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Joined: Jun 2015
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Hi all, so I have an 1887 Steinway upright that I would like to rebuild. It has already been restrung at some point in its life so I can put that off for now.
However the action needs a total rebuild as all 4 of the brass tubular rails are cracked and much ware is on the other parts. I have done my research and pricing and it seems that replacing with new wooden parts will run about $3000. This also includes the brass rail repairs. Same ballpark with a WNG action. (It is $3000 from WNG because I do not have any of their tools.)
If I were to replace with wooden parts I will need to repair the brass rails and would be doing that with an epoxy kit sold by Ken Eschete. I have seen a video where those brass rails are soldered back together but I don't know how that repair would hold up though.
I have never dealt with WNG actions but if I rebuild with wood parts I will have to use double flanges. So considering the condition of the existing Steinway action I need to decide what rout to go.
Repair the existing action and rebuild or replace with wng. I am assuming the rebuild of the old action would be more work than replacing?
So thoughts here? Should I keep the old action or replace?

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That’s a pile of money to invest in an old piano.
I have had reasonably good results using west system epoxy with an adhesive filler.
Tape up those split action rails and fill em up with epoxy and clamp them to as close to original shape as possible then redrill the existing screw holes.
As for the double flanges, not the best design but I would choose to rebush and repin them if they aren’t buggered up with verdigris. New hammers and shanks would be the biggest expense.


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Greetings,
Assuming the block, bridges, and board are all solid,(which is a big assumption after a prior restringing), I would be inclined to completely replace the action with the WNG system. Done right, you will have a performance level action that is not only the equal of the original, but probably more refined than you will get with repaired rails and modern wooden replacement parts. You will be able to control the variables rather than "working" around putting old parts in.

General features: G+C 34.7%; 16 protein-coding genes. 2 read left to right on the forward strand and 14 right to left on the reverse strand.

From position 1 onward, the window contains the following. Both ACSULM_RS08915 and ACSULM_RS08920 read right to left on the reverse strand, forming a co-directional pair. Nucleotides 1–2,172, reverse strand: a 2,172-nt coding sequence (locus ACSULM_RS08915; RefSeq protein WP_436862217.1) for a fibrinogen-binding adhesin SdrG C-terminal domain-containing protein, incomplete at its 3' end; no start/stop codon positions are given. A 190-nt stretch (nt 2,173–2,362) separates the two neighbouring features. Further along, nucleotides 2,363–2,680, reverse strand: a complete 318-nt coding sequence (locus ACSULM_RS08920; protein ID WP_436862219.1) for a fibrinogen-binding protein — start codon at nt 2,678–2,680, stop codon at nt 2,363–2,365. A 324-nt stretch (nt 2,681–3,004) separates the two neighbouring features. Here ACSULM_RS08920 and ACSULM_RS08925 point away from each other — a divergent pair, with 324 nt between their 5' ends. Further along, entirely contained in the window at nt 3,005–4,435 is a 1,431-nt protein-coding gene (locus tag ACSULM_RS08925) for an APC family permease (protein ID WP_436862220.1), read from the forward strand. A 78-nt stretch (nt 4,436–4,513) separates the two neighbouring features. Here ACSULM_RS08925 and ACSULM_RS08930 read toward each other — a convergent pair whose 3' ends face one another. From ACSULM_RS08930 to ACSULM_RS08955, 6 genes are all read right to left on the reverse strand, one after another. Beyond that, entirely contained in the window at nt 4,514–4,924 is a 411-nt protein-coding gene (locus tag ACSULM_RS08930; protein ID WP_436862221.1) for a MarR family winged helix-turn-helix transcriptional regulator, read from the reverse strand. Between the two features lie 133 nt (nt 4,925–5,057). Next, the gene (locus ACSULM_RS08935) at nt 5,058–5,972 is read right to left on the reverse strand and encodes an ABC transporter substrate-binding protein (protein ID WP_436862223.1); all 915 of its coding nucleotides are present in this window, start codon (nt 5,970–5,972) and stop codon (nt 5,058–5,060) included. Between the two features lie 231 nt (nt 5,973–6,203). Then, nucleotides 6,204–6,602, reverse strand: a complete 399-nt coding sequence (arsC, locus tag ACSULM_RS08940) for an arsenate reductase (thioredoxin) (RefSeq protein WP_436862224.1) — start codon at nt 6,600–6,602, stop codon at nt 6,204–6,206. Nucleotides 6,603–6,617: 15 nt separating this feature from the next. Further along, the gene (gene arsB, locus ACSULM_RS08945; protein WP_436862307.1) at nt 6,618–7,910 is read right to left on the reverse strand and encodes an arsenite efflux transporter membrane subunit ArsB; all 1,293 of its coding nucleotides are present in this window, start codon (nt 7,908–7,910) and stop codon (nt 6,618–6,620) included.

I have rebushed one of these, and it was fine, except for the occasional 120 year old wood breaking under some heavy play.... WNG has worked out most of the problems with a retrofit, and that piano will never need an "all Steinway" provenance to maintain its value. Think in terms of putting a race motor in a '32 Ford coupe. Keep the classic, add the performance...
Regards,

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Blake,

I have installed a WNG action in a 1897 SS upright. I was among the first to do this when they came out with it, and according to Bruce Clark, the first to actually do it without personal supervision from a factory rep. At the time, the instruction set was pretty slim and did not give some important details. Other than Bruce being a phone call away, I was pretty much on my own and had to figure things out. This included some serious modifications inside the case to make the action literally fit inside.

So, what I am saying is that if you decide to go this route, yes you will have a greatly improved action in the piano, but this is not for the faint of heart. You will literally be stripping everything out of the piano and starting from scratch as in the factory and you will be making decisions that cannot easily be reversed. You will have basically one shot at getting it right. This is quite a bit different from re-habbing an existing action.

Hopefully their instructions have been improved and expanded since I did it. OTOH, you might consider having the rails replaced if you decide to go with a 1:1 replacement. John Dewey in PA does it, as does Jim Ialeggio in MA.

Those are my thoughts right at the moment.

Peter Grey Piano Doctor


Peter W. Grey, RPT
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www.seacoastpianodoctor.com
pianodoctor57@gmail.com
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Hi, John Dewey has sold his business as he his retired. Looked in to having those rails duplicated but was quoted about $4000 for the job. So didn't even put that option on the table. I will continue to look through WNG's instructions to see if the action would work with this Steinway.
Could you explain a bit more about the motifications that you had to do to the case itself?


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